[quote=Andreas Hofer]His hardline stance is (I believe) actually in support of current canon law, no matter how ridiculous that law might be. I’ve seen the actual norm quoted before, but don’t know how to search canon law/GIRM for it. I had assumed that kneeling was - of course - appropriate but I believe it is actually outlawed in the US because our special exceptions to the GIRM (the bishops have an indult for everything) mandate standing as the normative posture. If anyone can actually find not just the liturgical norm for receiving communion but specifically that in force in the US, that could clear it up.
Even if I’m wrong, I’m willing to give the only bishop not to allow female altar servers the benefit of the doubt (meaning, if he’s so traditional he must have his reasons for this as well).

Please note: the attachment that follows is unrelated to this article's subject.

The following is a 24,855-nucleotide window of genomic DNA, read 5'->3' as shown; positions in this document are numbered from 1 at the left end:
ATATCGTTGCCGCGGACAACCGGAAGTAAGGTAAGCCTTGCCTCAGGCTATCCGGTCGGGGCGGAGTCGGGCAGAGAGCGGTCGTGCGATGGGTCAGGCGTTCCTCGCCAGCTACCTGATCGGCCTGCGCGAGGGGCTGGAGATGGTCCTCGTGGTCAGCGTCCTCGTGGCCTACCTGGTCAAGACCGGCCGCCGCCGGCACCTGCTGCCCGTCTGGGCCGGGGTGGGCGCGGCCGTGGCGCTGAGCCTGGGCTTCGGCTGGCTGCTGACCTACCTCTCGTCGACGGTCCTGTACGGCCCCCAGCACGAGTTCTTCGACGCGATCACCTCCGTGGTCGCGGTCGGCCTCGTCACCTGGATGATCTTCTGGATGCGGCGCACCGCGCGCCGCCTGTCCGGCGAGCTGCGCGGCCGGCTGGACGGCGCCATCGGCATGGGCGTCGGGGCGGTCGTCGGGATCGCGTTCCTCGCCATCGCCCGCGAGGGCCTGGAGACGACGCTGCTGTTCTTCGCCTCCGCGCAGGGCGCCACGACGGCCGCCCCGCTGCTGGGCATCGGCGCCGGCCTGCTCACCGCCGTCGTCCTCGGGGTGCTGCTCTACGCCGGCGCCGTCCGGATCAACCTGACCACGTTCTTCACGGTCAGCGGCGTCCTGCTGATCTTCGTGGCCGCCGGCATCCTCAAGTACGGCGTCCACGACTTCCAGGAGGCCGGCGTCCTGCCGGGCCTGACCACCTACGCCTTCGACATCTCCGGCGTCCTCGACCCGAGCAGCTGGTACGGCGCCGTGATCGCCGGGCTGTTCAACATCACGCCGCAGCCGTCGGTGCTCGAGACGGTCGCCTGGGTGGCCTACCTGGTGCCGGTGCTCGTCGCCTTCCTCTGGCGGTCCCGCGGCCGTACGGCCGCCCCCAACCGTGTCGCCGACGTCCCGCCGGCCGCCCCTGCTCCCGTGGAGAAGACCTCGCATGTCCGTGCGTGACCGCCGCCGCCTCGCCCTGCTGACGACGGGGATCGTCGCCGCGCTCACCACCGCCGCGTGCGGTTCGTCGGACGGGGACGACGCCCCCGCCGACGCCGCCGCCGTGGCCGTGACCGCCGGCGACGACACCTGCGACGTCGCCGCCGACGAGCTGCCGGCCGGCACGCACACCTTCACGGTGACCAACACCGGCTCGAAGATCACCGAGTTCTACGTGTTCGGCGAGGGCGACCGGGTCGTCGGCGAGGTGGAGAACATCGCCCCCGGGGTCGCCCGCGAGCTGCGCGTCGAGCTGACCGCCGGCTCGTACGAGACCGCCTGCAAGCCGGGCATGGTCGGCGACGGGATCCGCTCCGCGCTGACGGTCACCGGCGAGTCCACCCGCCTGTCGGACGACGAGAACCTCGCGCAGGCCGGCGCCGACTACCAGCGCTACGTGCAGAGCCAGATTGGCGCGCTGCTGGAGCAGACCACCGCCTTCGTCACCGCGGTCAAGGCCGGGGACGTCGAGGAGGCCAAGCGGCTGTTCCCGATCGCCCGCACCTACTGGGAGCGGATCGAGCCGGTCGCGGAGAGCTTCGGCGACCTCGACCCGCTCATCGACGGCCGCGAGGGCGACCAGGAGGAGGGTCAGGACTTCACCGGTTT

Norm does not equal canon law, it just means the normative way a rubric is done, but that does not mean a different posture, such as kneeling for communion, is illicit. In fact, the Vatican sent 3 letters to various US bishops on the issue of kneeling for communion, that those who kneel for communion can not be considerd acting in a disobdient manner. Also RS said that a communicant can not be denied communion if he is kneeling.
As for the Bishop of Arlington, in his previous diocese he allowed altar girls, he hasnt made a decsion yet in Arlington, but again, what he has done to Christendom College is unexcusable, I give him no benifit of the doubt what so ever.
I look at it this way, in the liturgical wars that have raged on since the mid 60s, I look at altar girls as t he last major victory in these wars, while the attempt, and yes I do mean attempt to ban kneeling for communion in the US can be seen as the last minor victory.